I was rather critical, in my previous post, of the teacher who sent me home in my socks. Aside from him, however, I have nothing to complain about in any of my primary school teachers, as little as I liked school.
Sunday, November 15, 2020
School Days (II)
Pondering my first two years in school, "low babies" and "high babies", the most vivid memory that remains from them is the bright primary colours of the crayons and the educational toys we would play with between lessons. There were plastic shapes we had to slot into their places in a tray, plastic straws from which we built structures using round joints which looked like a ship's steering wheel, and so forth. When I remember these I am struck with a piercing nostalgia for early childhood, for all that was bright and simple about it.
A similar memory strikes me now; one of my classmates, in those first years, had a tartan thermos flask which impressed me very much. Tartan has ever since evoked, in my mind, all that is elegant, classy, refined, and traditional. (This despite the fact that I am more prejudiced against Scottish culture than drawn to it.) However, when I say "elegant", I mean a very particular sort of elegance; poor man's elegance, everyday elegance. I have always been drawn to things which are (in my opinion) somewhat refined and tasteful, but not in any way exclusive or expensive. For instance, the use of Victorian-style silhouettes on a shop sign; or a very ornamental pub mirror; or a cut-glass decanter which might be found in anybody's home. Or (to pass from the realm of the physical to the cultural) a phrase from Shakespeare or Yeats that is quoted by a housewife or a bus driver.
My own upbringing can best be described as "cultured working class", and I feel very protective of this environment, this worldview. It's not a second-best to me; the combination of the humble and the elegant is actually my ideal, the atmosphere that pleases me the most.
Sometimes I take a Christmas tree as the symbol of this. Every Christmas tree is elegant, even the gaudy ones; and the thing that pleases me most about every Christmas tree is knowing that it is as common as the air, knowing that every home in every street in every town has its own Christmas tree. I'm not much of a Walt Whitman fan, but one line from Leaves of Grass has always spoken to me: "By God, I will accept nothing which all cannot have their counterpart of on the same terms".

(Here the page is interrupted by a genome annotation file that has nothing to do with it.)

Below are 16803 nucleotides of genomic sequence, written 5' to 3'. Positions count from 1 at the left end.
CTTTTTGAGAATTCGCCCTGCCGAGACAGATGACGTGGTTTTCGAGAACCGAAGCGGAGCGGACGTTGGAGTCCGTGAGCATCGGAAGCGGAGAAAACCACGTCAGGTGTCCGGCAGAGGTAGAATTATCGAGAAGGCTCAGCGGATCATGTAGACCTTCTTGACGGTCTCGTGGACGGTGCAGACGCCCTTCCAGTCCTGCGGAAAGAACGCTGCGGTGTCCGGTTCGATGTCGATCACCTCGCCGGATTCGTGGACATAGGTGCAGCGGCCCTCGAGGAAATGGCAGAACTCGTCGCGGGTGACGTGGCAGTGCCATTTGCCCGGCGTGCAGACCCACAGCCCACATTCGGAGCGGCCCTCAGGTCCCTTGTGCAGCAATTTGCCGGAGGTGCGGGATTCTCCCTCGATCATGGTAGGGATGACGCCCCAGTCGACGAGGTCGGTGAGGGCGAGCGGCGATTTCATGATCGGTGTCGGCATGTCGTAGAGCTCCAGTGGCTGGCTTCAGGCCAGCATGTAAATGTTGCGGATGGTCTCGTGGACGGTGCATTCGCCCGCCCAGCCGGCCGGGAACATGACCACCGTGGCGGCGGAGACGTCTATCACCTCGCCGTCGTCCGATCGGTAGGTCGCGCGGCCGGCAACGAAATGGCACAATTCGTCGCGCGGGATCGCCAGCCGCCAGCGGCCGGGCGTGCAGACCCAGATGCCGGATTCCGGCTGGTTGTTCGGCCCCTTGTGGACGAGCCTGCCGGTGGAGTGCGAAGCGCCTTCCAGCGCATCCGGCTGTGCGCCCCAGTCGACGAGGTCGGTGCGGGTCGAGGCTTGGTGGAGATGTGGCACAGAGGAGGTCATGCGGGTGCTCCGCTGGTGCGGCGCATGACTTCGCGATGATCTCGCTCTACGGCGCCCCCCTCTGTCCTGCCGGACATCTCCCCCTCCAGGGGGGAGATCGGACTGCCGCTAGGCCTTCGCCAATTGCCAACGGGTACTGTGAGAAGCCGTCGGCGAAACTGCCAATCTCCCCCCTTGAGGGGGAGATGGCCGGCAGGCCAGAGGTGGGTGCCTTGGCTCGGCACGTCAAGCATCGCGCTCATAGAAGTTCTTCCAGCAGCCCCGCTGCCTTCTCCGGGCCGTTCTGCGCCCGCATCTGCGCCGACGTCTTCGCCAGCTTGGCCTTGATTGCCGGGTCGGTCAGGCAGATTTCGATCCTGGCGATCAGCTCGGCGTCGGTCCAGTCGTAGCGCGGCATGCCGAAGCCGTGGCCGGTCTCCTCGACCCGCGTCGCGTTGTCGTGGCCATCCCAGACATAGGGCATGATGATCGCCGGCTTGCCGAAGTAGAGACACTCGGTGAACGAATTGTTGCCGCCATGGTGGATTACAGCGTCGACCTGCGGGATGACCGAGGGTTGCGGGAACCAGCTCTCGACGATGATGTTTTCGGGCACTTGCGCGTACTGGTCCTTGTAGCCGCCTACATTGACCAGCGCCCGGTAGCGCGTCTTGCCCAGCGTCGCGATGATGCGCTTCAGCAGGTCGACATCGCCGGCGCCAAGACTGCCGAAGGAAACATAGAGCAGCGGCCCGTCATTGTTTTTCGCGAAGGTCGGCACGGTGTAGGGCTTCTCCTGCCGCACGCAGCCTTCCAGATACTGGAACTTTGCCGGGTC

All that from a tartan thermos flask...
I was always a mediocre student, in both primary and secondary school, despite making a reasonable effort. In both cases, however, I had a particular subject in which I shone. In secondary school it was English. In primary school it was art. I was precocious when it came to drawing, especially the human face and figure. In my own mind, I was top of my class at art. I would anxiously monitor the drawings and paintings of my classmates, for evidence that anyone was catching up on me. Once, when a new girl (upon I had an enormous crush, which lasted several years) was put sitting next to me, she said: "I get to sit beside the artist and see how he draws"-- I'm rather surprised I didn't pass out at this point, such was my euphoria.
(Although I was good at drawing faces, I always struggled to draw the faces of girls and women, since my lines tended towards angularity. This vexed me greatly and I spent a long time looking at the female faces in my comics, wondering why the comic-book artists could draw women, but I couldn't. It seemed mysterious to me.)
Roald Dahl was virtually the writer-in-residence at my school. I remember teachers reading us James and the Giant Peach, the Twits, the Witches, and several of his poems. I can't remember if they read us any others. I enjoyed them as much as the rest of my class seemed to, judging by their reactions-- very often delighted squeals at the passages of black humour.
I was a complete loss at sports. I would habitually come last in races. I remember the headmaster (yes, the same chap who sent me home in my socks) urging me, in an exasperated tone, to "run faster" at one practice session for our school sports day. This seemed very unreasonable to me, since I was obviously running as fast as I could. I did, however, come in second in a wheelbarrow race in my last sports day.
I dutifully went along to hurling training, and to matches, but never got more than a few minutes' action as a substitute towards the end of games. I seem to remember hitting the sliotar (ball) once, and only once, during competitive play. On one occasion the teacher praised me to the rest of the team because I never stopped moving. I felt ambivalent about the praise, since I knew it was an A for effort, not any sort of achievement.
All the same, my experience of school sports has made me disagree with conservatives who mock the "participation ribbon" culture. I don't actually demand that "all must have prizes", which seems a step too far. But surely the meaningful participation of the weaker children-- in whatever activity-- is more important than the school's prestige, or any victory on the day? Surely even a poor athlete such as myself could have been given more than five minutes on the playing field every now and again, without fatally injuring the quest for excellence? Children take these things to heart.
(When I saw the 2005 remake of the Bad News Bears, and it came to a scene where the school baseball coach-- who has been relentlessly competitive up to this moment, but who has a sudden change of heart-- orders one of his weakest players onto the field towards the climax of the final game, deciding that this is more important than winning, I couldn't hold back tears.)